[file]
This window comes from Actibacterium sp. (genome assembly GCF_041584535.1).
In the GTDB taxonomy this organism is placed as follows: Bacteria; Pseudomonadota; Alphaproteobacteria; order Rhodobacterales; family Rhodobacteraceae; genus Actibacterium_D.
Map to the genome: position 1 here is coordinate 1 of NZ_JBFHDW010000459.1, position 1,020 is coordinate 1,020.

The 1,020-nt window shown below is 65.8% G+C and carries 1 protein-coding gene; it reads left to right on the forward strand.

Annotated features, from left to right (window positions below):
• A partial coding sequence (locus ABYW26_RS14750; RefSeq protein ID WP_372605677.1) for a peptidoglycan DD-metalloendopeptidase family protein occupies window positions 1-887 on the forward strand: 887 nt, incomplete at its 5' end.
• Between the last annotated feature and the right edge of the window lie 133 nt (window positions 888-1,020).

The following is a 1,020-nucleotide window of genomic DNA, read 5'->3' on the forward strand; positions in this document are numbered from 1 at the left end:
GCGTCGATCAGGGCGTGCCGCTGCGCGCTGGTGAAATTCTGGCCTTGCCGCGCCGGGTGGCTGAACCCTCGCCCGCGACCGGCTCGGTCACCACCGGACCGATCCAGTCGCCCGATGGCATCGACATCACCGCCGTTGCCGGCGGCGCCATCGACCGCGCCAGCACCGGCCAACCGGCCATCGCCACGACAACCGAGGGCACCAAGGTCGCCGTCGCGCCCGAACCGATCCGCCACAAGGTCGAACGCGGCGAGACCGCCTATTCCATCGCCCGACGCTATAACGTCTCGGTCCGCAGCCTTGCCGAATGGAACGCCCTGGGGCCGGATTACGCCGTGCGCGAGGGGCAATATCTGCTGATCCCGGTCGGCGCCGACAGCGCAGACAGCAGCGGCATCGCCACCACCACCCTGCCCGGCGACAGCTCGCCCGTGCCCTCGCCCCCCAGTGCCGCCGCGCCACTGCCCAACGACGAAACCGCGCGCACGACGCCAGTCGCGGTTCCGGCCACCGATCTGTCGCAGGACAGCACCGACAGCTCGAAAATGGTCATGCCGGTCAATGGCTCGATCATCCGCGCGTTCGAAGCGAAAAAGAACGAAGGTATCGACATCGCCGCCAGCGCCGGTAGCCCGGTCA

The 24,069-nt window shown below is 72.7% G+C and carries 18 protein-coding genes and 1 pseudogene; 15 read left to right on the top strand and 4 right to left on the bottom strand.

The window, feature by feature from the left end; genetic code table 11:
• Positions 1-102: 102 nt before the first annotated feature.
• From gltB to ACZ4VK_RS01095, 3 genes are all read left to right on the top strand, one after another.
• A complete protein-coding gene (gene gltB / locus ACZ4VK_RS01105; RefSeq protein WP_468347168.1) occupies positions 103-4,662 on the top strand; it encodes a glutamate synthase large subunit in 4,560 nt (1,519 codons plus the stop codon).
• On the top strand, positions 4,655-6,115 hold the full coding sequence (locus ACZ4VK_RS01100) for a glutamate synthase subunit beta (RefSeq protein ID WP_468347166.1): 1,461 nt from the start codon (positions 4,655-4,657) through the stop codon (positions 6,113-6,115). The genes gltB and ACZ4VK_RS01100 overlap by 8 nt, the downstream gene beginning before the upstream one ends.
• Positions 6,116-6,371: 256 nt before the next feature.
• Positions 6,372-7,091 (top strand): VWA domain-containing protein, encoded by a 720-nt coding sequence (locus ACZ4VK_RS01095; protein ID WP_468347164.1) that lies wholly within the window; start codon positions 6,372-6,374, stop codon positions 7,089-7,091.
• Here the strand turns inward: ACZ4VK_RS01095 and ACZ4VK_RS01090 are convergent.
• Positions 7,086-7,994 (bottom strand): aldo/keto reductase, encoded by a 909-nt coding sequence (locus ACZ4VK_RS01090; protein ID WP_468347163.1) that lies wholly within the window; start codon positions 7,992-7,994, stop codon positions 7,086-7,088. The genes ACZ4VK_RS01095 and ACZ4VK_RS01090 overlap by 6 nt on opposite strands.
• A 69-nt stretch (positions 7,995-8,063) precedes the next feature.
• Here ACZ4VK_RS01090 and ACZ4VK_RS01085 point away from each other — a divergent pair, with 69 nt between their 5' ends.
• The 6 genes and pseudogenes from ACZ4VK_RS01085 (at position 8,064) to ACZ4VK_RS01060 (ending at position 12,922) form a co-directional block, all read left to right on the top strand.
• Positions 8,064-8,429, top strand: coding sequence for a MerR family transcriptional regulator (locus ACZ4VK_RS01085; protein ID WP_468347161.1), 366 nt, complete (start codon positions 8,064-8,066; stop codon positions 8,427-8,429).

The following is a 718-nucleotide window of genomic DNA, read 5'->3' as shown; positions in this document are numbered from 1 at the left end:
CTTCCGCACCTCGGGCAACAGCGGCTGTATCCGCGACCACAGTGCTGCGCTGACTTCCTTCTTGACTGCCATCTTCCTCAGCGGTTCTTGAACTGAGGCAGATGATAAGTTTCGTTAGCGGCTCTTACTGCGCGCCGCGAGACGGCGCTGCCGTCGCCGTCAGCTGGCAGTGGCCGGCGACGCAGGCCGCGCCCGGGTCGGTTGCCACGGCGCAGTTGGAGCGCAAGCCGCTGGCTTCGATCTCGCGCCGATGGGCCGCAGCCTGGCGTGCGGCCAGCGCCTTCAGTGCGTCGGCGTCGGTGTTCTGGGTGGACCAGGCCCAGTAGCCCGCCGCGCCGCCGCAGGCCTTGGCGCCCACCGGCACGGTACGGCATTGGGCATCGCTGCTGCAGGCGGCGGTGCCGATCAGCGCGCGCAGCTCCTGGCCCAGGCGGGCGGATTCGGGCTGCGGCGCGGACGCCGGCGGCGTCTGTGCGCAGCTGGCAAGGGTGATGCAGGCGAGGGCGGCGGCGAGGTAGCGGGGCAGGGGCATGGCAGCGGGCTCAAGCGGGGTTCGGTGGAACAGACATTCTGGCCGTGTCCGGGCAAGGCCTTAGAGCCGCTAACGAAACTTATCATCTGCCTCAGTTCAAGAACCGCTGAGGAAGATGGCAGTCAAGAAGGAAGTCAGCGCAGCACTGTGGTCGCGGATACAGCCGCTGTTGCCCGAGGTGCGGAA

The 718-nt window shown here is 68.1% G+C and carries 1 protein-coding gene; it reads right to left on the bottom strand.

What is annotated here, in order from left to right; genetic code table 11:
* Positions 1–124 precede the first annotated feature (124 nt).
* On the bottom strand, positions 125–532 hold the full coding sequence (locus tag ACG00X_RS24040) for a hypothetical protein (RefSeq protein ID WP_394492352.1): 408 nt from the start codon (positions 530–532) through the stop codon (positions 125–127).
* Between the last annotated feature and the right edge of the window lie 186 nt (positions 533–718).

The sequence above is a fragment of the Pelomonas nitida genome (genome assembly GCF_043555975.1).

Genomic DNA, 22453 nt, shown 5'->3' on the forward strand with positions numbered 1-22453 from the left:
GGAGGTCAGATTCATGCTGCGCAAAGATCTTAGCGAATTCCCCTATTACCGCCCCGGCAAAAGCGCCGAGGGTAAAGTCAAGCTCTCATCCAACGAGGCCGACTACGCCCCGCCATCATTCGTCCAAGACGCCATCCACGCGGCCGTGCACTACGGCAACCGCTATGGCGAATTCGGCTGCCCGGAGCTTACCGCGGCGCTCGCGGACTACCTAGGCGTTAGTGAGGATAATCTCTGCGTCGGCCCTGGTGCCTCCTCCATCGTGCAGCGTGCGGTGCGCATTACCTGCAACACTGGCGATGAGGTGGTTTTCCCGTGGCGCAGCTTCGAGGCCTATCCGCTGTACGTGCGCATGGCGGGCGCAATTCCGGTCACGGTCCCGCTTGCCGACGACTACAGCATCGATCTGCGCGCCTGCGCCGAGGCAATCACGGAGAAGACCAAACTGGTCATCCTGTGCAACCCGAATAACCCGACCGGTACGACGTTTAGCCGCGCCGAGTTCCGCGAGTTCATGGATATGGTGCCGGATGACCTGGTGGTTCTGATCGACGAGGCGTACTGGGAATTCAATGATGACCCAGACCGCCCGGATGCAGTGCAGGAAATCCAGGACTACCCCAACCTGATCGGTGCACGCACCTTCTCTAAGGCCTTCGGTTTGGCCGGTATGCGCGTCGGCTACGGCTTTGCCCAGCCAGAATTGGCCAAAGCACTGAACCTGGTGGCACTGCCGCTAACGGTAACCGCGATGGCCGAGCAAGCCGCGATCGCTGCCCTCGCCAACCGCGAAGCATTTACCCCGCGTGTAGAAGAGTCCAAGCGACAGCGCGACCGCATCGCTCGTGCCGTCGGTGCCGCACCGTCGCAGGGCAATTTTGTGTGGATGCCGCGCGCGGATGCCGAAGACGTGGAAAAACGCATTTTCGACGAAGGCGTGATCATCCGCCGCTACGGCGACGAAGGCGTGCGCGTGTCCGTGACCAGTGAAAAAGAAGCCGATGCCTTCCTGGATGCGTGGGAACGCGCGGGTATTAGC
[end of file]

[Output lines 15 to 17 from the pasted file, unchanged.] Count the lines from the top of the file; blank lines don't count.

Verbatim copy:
• On the top strand, positions 4,655-6,115 hold the full coding sequence (locus ACZ4VK_RS01100) for a glutamate synthase subunit beta (RefSeq protein ID WP_468347166.1): 1,461 nt from the start codon (positions 4,655-4,657) through the stop codon (positions 6,113-6,115). The genes gltB and ACZ4VK_RS01100 overlap by 8 nt, the downstream gene beginning before the upstream one ends.
• Positions 6,116-6,371: 256 nt before the next feature.
• Positions 6,372-7,091 (top strand): VWA domain-containing protein, encoded by a 720-nt coding sequence (locus ACZ4VK_RS01095; protein ID WP_468347164.1) that lies wholly within the window; start codon positions 6,372-6,374, stop codon positions 7,089-7,091.